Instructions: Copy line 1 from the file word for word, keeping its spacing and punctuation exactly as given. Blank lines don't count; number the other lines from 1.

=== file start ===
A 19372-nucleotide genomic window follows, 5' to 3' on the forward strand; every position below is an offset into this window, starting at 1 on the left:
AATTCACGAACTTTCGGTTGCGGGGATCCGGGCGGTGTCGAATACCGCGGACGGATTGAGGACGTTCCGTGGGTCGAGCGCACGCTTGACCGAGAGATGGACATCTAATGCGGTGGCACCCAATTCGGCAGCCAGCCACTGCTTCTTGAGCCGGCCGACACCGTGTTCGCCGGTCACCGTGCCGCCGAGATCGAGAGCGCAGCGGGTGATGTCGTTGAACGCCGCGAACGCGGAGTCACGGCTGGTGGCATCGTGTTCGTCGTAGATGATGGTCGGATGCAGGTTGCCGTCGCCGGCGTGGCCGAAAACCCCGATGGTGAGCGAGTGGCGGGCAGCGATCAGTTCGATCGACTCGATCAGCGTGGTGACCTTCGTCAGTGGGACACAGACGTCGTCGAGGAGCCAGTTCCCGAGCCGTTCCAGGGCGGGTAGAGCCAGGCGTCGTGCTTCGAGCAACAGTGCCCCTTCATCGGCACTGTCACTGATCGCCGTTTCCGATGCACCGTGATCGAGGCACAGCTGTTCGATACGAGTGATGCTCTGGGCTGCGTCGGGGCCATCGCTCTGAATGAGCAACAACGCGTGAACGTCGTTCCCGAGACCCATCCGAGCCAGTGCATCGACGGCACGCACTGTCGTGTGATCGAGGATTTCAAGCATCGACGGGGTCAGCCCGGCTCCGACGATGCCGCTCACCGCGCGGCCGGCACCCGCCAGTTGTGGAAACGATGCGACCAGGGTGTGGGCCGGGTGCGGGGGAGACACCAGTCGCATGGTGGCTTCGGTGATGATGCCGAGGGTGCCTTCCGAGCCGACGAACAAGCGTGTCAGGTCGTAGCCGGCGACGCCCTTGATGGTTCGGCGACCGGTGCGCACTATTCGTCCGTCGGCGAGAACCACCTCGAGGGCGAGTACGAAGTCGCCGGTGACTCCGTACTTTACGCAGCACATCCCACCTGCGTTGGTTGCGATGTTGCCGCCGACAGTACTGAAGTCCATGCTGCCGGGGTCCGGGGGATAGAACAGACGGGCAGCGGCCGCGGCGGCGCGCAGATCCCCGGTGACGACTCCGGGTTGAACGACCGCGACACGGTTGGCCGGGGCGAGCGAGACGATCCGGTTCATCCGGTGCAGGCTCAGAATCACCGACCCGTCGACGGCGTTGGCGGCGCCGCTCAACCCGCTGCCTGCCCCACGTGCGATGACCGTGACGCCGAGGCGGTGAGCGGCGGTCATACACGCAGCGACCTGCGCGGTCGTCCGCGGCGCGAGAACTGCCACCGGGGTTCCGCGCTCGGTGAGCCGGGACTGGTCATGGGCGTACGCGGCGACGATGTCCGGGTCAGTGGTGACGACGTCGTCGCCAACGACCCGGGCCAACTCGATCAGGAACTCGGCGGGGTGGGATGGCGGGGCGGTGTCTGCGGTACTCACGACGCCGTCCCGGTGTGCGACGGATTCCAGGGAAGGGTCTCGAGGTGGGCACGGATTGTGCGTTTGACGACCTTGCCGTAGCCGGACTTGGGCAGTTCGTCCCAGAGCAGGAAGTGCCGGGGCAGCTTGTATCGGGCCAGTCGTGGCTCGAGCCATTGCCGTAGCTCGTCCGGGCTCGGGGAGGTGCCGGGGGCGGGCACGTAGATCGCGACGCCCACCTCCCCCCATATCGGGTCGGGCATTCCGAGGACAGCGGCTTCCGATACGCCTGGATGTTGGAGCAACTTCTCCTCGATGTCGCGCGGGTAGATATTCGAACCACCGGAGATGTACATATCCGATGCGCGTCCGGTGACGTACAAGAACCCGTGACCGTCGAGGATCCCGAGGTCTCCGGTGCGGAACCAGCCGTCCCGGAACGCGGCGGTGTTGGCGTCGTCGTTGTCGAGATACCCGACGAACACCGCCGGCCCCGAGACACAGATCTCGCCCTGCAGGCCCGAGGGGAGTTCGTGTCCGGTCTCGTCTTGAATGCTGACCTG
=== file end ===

A 19372-nucleotide genomic window follows, 5' to 3' on the forward strand; every position below is an offset into this window, starting at 1 on the left: